Ratification of the Treaty of Troyes, concluded between Henry V. and Charles VI., 21 May 1420, at Cathédrale Saint-Pierre-et-Saint-Paul de Troyes.
Ratification of the Treaty of Troyes, concluded between Henry V. and Charles VI., 21 May 1420, at Cathédrale Saint-Pierre-et-Saint-Paul de Troyes.

Whilest in the Lent season the king laie at Killingworth, there came to him from Charles Dolphin of France certain ambassadors, that brought with them a barrell of Paris balles, which from their maister they presented to him for a token that was taken in verie ill part, as sent in scorne to signifie that it was more meet for the king to passe the time with such childish exercise, than to attempt any worthy exploit. Wherefore the K. wrote to him that yer ought long, he would tosse him some London balles that perchance should shake the walles of the best court in France.

Raphael Holinshed, Chronicles of England, Scotland, and Ireland, vol. III., 1587.

The King, and Daulphin, to his proud demand,
That he might see they no such matter ment,
As a thing fitter for his youthfull hand;
A tunne of Paris Tennis balls him sent,
Better himselfe to make him vnderstand,
Deriding his ridiculous intent:
And that was all the answere he could get,
Which more, the King doth to this Conquest whet.

That answering the Ambassadour, quoth he,
Thanks for my Balls, to Charles your Soueraigne giue,
And thus assure him, and his sonne from me,
I’le send him Balls and Rackets if I Hue,
That they such Racket shall in Paris see,
When our lyne with Bandies I shall driue.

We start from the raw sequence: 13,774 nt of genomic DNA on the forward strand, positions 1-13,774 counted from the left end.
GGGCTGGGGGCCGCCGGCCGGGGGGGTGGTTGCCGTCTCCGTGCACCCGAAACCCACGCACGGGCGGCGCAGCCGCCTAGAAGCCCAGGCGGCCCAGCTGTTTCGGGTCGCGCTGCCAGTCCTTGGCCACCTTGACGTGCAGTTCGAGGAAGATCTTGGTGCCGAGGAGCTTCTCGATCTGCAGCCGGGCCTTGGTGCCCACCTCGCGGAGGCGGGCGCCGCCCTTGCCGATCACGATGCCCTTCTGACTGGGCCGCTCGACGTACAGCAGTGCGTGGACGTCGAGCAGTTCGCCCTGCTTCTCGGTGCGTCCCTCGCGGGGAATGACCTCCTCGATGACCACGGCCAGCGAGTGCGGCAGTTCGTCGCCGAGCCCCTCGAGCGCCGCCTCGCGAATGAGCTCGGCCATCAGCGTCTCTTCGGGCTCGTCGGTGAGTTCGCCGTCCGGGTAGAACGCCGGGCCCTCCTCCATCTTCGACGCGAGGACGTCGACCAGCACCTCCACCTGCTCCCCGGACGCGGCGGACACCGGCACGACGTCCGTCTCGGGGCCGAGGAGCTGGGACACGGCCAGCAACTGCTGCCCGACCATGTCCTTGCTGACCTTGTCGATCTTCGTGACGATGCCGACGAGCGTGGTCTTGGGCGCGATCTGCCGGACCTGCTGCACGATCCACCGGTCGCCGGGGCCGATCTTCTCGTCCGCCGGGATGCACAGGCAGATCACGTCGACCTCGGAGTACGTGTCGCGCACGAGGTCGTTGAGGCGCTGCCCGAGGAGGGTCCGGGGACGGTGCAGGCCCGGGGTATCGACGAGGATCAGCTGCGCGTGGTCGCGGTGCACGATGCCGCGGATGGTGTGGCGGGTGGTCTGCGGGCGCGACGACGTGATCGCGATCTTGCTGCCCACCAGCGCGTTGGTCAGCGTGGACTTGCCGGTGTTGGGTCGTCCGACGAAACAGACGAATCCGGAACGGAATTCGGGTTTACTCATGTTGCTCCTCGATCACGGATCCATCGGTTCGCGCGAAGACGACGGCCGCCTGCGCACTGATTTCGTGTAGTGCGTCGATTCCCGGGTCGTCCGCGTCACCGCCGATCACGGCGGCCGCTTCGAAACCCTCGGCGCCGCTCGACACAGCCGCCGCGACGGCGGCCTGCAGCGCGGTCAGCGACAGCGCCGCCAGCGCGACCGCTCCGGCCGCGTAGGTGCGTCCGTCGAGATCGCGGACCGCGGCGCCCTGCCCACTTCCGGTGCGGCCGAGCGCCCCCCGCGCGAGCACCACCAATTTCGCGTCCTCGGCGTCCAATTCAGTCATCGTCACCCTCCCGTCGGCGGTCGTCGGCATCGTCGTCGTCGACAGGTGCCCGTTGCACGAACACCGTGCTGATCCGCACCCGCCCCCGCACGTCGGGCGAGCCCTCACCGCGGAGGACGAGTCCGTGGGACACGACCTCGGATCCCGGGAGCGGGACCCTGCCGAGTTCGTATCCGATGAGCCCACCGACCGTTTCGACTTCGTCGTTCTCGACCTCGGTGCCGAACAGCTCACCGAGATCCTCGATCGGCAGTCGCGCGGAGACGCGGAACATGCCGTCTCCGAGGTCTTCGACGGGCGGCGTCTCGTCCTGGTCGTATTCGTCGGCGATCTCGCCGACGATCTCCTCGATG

As that before the Set be fully done,
France may (perhaps) into the Hazard runne.

Michael Drayton, The battaile of Agincourt, 1627.

We are glad the Dauphin is so pleasant with us;
His present and your pains we thank you for:
When we have march’d our rackets to these balls,
We will, in France, by God’s grace, play a set
Shall strike his father’s crown into the hazard.
Tell him he hath made a match with such a wrangler
That all the courts of France will be disturb’d
With chaces. And we understand him well,
How he comes o’er us with our wilder days,
Not measuring what use we made of them.
We never valued this poor seat of England;
And therefore, living hence, did give ourself
To barbarous licence; as ’tis ever common
That men are merriest when they are from home.
But tell the Dauphin I will keep my state,
Be like a king and show my sail of greatness
When I do rouse me in my throne of France:
For that I have laid by my majesty
And plodded like a man for working-days,
But I will rise there with so full a glory
That I will dazzle all the eyes of France,
Yea, strike the Dauphin blind to look on us.
And tell the pleasant prince this mock of his
Hath turn’d his balls to gun-stones; and his soul
Shall stand sore charged for the wasteful vengeance
That shall fly with them: for many a thousand widows
Shall this his mock mock out of their dear husbands;
Mock mothers from their sons, mock castles down;
And some are yet ungotten and unborn
That shall have cause to curse the Dauphin’s scorn.
But this lies all within the will of God,
To whom I do appeal; and in whose name
Tell you the Dauphin I am coming on,
To venge me as I may and to put forth
My rightful hand in a well-hallow’d cause.
So get you hence in peace; and tell the Dauphin
His jest will savour but of shallow wit,
When thousands weep more than did laugh at it.
Convey them with safe conduct. Fare you well.

William Shakespeare, The Cronicle History of Henry the fift, Act II, Scene 2.

Published by Christian Clay Columba Campbell

Christian Clay Columba Campbell is a Roman Catholic of the Anglican Use. As Senior Warden of the Cathedral of the Incarnation (Orlando, FL), he organised the process by which the parish accepted the Apostolic Constitution Anglicanorum coetibus, petitioning to join the Catholic Church. The Anglican Cathedral is now the Church of the Incarnation in the Personal Ordinariate of the Chair of St. Peter. Personal queries should be directed to me at eccentricbliss dot com.

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